A Winter Flight Over New Mexico

Lt.Col Tom Rodgers and what is left of his F-111 tail section. (Photo: Authors collection).

by Lt. Col. Tom Rodgers, USAF (Ret)

16 JAN 1979

A beautiful winter morning on the high plains of eastern New Mexico. There was not a cloud in the sky for hundreds of miles and temps were in the low 30’s. A great day to go fly.

I was an F-111D Instructor Pilot (IP) in the 481st Tactical Fighter Training Squadron based at Cannon AFB. My mission for the day (if I chose to accept it, as they said on Mission Impossible) was to take 1Lt Junior Hill (a new aircraft commander) on his “Dollar Ride” in the F-111D. This was mission TR-2 (transition) in the F-111D training syllabus and entailed showing the new guy the full envelope of the Aardvark; from fast to slow, high to low. The highlight of the ride was the Mach run where he got to see the plane literally go the “speed of heat”. The friction from the air at those speeds heated the surface of the airplane and the F-111 had an automatic countdown timer that told us when we had to slow and not exceed the skin heat limits.

We launched about mid-morning with Junior at the controls and headed northwest to the Las Vegas, NM TACAN. This was the start point for the supersonic corridor that ran south to the Salt Flat, TX TACAN, just east of El Paso. Climbing through 30,000 feet, Albuquerque Center cleared us to begin the high-speed run. Junior put both throttles into Zone 5 afterburner and pulled the wings all the way back to 72.5 degree sweep. As the indicated airspeed reached 400 knots, I told Junior to pull back on the stick and hold that airspeed as we climbed and the Mach number increased.

We accelerated smoothly, and there was no real sense of speed as we neared 50,000 feet. The only way we could tell how fast we were going was to look at the mach meter. The view was awesome. That high above the earth, we could see for hundreds of miles. The horizon was beginning to curve and the sky above was almost black. Though it was near noon, we could see stars above us in the sky. At about 2.3 mach, I began to feel a slight buzz or hum in the airframe. I thought we might be experiencing mach buffet and told Junior to back off the “G” loading a bit by pushing slightly forward on the control stick. He did as I asked but things got rapidly worse. We were still accelerating, and soon we were at 2.5 mach. The hum had increased quickly in intensity until it became a heavy, violent vibration that made reading the cockpit instruments nearly impossible.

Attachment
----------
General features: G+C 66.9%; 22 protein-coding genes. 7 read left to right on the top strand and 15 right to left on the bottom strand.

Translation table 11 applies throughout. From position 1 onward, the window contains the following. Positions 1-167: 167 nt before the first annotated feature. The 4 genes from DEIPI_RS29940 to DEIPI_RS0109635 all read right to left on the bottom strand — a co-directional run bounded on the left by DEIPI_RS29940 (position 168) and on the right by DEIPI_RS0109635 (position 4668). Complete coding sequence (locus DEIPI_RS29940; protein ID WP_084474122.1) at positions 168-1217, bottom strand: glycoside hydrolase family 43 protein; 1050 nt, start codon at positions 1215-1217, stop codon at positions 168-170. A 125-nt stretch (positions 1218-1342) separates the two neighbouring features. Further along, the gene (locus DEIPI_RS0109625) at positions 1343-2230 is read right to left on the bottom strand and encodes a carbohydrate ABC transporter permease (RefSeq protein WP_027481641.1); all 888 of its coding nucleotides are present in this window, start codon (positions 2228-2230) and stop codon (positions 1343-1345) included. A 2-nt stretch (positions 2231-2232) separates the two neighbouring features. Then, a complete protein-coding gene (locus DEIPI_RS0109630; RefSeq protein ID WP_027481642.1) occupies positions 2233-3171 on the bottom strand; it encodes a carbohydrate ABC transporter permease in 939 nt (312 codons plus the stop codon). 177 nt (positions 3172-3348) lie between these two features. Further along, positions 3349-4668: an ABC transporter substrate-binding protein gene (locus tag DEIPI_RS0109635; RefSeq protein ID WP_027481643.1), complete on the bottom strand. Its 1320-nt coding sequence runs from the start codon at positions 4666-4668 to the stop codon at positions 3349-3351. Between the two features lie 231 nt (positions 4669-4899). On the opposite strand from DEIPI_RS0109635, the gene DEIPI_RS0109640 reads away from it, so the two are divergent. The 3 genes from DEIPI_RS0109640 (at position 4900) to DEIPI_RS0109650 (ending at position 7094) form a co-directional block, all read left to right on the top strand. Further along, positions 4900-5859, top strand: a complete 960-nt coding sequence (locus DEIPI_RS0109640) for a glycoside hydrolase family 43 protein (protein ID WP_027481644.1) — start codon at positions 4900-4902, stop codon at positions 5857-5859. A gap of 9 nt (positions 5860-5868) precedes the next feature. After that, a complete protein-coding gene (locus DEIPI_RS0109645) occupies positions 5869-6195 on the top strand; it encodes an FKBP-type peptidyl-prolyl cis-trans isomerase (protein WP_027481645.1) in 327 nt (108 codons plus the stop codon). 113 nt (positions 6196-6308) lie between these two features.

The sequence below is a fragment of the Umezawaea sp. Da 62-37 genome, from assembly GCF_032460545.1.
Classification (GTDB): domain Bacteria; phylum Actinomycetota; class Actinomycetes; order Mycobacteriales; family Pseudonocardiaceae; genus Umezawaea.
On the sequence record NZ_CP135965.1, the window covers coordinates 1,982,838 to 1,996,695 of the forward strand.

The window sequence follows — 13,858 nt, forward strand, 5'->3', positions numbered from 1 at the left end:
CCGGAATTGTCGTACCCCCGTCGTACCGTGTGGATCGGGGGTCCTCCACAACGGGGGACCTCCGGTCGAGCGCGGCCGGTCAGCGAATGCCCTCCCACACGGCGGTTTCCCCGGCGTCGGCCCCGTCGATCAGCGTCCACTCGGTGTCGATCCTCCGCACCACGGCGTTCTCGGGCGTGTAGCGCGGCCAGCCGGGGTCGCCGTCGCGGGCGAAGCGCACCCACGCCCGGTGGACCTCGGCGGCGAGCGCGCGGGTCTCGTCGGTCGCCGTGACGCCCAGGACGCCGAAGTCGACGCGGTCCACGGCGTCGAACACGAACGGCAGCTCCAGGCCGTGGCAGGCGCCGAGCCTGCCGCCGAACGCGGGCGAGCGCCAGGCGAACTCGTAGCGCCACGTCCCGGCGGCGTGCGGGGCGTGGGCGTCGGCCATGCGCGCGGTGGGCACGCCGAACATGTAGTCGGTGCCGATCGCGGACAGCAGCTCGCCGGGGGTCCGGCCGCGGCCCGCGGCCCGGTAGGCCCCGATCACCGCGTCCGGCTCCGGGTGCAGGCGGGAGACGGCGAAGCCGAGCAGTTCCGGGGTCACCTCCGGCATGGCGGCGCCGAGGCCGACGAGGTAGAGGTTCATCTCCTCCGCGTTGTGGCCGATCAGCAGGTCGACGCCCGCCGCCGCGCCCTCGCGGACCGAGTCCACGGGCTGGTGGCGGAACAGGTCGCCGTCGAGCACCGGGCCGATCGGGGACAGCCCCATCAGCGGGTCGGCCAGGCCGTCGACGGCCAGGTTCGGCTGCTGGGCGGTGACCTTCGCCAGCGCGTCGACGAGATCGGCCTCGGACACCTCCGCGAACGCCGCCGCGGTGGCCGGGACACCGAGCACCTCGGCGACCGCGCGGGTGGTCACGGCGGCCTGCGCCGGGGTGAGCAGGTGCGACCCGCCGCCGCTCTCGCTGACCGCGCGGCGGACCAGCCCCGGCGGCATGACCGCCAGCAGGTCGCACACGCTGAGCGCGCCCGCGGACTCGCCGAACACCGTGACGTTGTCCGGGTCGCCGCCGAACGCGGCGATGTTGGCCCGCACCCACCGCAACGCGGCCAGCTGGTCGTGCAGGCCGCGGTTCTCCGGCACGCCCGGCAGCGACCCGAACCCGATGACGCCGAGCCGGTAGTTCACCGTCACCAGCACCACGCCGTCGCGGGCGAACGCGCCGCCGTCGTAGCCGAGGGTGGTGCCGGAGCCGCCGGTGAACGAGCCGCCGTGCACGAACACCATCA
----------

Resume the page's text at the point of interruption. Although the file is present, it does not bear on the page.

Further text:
At that time I had nearly 2000 hours flying various models of the F-111, and had never seen or heard of a situation like what was happening to us. We were in uncharted waters, as they say. Several things went through my mind in more or less random order. Did we still have control of the airplane, because it felt like it was coming apart? If we did have control, could we slow down before it came completely unglued? Lastly, if we didn’t have control, we would have to eject at some point, but I didn’t want Junior to panic and eject us at 2.5 Mach and 50,000 feet.